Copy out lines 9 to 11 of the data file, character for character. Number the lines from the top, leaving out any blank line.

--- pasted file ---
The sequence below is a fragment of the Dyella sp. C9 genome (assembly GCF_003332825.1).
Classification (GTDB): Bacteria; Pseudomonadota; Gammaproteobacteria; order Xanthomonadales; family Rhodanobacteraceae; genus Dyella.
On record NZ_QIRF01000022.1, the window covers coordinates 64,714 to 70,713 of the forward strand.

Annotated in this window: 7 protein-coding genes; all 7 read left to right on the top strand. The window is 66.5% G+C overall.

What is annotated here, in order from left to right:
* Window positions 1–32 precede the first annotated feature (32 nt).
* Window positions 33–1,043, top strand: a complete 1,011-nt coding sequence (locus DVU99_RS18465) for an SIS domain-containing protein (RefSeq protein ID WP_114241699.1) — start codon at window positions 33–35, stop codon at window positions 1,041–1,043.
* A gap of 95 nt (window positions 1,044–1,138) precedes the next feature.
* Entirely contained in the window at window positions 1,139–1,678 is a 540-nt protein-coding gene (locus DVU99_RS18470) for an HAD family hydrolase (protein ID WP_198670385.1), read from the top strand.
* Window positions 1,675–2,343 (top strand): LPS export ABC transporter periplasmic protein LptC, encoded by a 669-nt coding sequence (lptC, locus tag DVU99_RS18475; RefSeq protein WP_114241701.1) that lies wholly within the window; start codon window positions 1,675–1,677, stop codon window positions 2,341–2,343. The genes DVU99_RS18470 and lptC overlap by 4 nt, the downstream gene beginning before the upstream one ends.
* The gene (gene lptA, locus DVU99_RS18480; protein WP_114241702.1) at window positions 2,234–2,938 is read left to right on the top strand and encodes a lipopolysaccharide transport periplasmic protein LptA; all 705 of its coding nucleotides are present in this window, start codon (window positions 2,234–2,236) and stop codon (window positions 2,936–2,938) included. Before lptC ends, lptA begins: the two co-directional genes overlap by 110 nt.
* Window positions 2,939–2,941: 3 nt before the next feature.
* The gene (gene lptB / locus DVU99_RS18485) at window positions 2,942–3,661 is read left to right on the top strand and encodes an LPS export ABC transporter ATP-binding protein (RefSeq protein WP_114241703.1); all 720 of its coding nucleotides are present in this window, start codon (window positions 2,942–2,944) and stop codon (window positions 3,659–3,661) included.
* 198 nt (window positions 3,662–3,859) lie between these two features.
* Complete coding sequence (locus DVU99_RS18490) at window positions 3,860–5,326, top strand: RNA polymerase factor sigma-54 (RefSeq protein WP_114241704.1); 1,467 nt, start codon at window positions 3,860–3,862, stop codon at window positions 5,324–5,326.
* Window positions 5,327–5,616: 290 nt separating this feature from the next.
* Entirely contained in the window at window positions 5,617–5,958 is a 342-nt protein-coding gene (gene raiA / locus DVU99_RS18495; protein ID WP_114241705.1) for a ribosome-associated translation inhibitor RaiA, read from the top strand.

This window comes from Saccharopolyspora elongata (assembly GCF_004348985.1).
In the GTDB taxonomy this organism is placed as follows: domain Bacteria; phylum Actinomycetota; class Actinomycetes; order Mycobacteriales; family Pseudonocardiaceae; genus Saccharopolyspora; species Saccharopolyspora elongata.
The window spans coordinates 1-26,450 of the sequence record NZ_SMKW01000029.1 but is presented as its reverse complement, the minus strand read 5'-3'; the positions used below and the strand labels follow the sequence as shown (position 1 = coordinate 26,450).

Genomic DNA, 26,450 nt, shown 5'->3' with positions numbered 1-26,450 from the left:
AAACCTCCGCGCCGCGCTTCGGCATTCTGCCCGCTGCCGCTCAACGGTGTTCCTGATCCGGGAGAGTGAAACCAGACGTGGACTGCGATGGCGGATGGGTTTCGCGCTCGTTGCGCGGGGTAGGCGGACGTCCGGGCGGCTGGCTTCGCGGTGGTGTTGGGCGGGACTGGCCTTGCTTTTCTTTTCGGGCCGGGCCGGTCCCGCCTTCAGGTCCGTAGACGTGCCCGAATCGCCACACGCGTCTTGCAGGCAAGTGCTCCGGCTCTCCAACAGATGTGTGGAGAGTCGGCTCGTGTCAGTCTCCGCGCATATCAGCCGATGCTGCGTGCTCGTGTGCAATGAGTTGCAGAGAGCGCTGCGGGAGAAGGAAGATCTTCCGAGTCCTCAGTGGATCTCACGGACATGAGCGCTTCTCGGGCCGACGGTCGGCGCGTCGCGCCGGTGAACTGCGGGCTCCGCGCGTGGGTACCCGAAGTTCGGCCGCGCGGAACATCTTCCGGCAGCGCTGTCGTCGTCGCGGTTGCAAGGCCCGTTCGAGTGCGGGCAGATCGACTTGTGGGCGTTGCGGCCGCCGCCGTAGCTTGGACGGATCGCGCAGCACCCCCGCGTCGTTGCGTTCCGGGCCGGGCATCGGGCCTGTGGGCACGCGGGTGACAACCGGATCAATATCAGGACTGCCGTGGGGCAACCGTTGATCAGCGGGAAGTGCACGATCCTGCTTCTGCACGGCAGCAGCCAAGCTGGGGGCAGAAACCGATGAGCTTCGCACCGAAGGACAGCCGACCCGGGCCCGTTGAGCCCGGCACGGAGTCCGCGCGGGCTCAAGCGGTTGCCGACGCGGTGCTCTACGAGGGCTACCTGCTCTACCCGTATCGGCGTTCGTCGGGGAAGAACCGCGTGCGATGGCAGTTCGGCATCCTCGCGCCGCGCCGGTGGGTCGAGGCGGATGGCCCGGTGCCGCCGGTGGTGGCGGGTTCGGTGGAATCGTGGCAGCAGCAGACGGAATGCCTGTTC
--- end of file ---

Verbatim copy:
* Entirely contained in the window at window positions 1,139–1,678 is a 540-nt protein-coding gene (locus DVU99_RS18470) for an HAD family hydrolase (protein ID WP_198670385.1), read from the top strand.
* Window positions 1,675–2,343 (top strand): LPS export ABC transporter periplasmic protein LptC, encoded by a 669-nt coding sequence (lptC, locus tag DVU99_RS18475; RefSeq protein WP_114241701.1) that lies wholly within the window; start codon window positions 1,675–1,677, stop codon window positions 2,341–2,343. The genes DVU99_RS18470 and lptC overlap by 4 nt, the downstream gene beginning before the upstream one ends.
* The gene (gene lptA, locus DVU99_RS18480; protein WP_114241702.1) at window positions 2,234–2,938 is read left to right on the top strand and encodes a lipopolysaccharide transport periplasmic protein LptA; all 705 of its coding nucleotides are present in this window, start codon (window positions 2,234–2,236) and stop codon (window positions 2,936–2,938) included. Before lptC ends, lptA begins: the two co-directional genes overlap by 110 nt.